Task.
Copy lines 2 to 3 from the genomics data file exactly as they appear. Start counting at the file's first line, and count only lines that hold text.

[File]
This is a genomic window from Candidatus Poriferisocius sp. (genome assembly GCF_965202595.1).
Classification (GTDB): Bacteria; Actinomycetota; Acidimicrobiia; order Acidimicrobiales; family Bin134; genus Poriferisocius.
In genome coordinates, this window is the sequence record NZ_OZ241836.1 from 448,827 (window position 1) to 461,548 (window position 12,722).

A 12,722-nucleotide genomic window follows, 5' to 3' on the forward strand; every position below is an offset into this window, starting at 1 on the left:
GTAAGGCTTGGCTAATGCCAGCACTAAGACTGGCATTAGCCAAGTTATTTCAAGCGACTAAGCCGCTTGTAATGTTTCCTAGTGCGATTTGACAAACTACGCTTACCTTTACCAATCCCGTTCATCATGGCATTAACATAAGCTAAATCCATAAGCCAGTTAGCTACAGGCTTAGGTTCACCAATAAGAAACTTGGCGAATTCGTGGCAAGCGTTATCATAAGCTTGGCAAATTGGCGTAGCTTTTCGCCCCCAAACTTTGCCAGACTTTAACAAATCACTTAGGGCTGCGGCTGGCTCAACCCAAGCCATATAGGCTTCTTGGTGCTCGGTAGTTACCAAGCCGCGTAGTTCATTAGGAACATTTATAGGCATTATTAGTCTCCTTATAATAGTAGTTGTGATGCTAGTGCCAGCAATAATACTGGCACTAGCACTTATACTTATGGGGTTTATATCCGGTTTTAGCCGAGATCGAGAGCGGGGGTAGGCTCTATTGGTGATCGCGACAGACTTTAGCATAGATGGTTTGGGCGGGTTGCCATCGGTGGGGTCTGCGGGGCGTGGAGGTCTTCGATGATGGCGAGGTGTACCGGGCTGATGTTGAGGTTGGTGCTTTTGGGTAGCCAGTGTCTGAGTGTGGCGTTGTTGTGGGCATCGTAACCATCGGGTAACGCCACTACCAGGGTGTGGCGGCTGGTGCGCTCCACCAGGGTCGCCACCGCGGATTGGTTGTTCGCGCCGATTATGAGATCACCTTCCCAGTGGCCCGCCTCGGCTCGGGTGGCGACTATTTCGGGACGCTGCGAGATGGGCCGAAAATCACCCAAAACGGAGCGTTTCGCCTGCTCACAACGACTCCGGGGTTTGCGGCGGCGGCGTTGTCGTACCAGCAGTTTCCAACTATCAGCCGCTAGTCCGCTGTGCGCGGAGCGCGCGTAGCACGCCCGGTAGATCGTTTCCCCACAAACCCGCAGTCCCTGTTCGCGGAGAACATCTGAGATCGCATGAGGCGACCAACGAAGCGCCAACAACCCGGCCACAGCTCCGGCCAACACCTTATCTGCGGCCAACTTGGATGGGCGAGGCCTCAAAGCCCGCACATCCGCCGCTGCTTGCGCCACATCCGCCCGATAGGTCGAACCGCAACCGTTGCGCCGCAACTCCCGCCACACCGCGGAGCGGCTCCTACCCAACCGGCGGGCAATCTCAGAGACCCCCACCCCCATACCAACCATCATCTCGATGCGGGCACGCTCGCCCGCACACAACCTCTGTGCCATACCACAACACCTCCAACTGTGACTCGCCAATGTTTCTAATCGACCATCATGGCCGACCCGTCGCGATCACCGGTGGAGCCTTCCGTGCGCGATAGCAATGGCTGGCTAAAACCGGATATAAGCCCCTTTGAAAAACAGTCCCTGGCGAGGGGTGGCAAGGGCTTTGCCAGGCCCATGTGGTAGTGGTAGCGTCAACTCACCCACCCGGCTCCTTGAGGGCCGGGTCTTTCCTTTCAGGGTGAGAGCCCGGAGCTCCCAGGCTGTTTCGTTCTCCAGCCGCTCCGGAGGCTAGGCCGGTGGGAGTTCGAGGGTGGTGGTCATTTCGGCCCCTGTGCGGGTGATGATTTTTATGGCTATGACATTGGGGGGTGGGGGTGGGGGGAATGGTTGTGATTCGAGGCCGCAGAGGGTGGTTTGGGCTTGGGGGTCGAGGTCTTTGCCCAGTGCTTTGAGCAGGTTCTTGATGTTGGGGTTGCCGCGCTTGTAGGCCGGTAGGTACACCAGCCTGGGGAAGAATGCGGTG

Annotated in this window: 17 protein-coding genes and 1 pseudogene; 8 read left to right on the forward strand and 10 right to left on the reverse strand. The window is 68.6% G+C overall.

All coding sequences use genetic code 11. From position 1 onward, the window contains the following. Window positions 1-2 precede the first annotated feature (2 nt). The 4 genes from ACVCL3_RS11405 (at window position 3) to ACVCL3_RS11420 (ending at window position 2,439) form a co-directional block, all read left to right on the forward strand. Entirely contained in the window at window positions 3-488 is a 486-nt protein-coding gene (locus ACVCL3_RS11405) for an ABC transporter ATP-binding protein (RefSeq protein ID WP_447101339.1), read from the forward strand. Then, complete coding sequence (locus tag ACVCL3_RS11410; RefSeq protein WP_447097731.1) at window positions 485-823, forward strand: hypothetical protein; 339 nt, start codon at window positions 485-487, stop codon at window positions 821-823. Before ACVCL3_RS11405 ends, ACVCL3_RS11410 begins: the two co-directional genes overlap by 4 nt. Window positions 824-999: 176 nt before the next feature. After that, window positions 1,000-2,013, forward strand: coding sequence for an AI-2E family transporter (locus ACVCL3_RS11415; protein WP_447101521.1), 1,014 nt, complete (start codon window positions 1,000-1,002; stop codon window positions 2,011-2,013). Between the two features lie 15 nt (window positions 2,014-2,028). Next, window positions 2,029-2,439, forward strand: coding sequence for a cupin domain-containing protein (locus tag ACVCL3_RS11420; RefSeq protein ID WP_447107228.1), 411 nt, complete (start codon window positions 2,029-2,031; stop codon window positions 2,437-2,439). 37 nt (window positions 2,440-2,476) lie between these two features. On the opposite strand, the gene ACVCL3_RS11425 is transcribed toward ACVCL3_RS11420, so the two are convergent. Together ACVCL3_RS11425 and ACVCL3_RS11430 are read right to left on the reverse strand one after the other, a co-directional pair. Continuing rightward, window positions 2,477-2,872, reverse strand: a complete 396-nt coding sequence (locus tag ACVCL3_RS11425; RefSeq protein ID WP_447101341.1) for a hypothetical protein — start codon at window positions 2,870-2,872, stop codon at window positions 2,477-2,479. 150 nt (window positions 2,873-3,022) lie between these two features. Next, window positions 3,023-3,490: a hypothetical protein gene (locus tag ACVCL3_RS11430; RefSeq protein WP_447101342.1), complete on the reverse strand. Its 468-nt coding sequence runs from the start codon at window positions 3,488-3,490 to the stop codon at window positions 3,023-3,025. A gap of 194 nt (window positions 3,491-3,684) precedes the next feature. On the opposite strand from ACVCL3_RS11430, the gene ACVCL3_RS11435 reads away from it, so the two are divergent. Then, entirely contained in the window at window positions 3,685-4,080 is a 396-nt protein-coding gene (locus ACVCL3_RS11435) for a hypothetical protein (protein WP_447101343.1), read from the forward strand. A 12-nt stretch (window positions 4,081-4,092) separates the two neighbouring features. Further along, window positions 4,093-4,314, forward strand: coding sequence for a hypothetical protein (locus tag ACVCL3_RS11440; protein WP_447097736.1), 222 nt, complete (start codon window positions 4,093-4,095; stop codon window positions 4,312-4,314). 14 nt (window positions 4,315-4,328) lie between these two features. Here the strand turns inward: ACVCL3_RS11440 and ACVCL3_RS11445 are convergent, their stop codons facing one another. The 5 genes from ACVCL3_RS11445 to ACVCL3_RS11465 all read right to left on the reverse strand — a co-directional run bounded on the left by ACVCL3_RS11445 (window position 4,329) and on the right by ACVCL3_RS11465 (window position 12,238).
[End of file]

Classification (GTDB): Bacteria; Actinomycetota; Acidimicrobiia; order Acidimicrobiales; family Bin134; genus Poriferisocius.
In genome coordinates, this window is the sequence record NZ_OZ241836.1 from 448,827 (window position 1) to 461,548 (window position 12,722).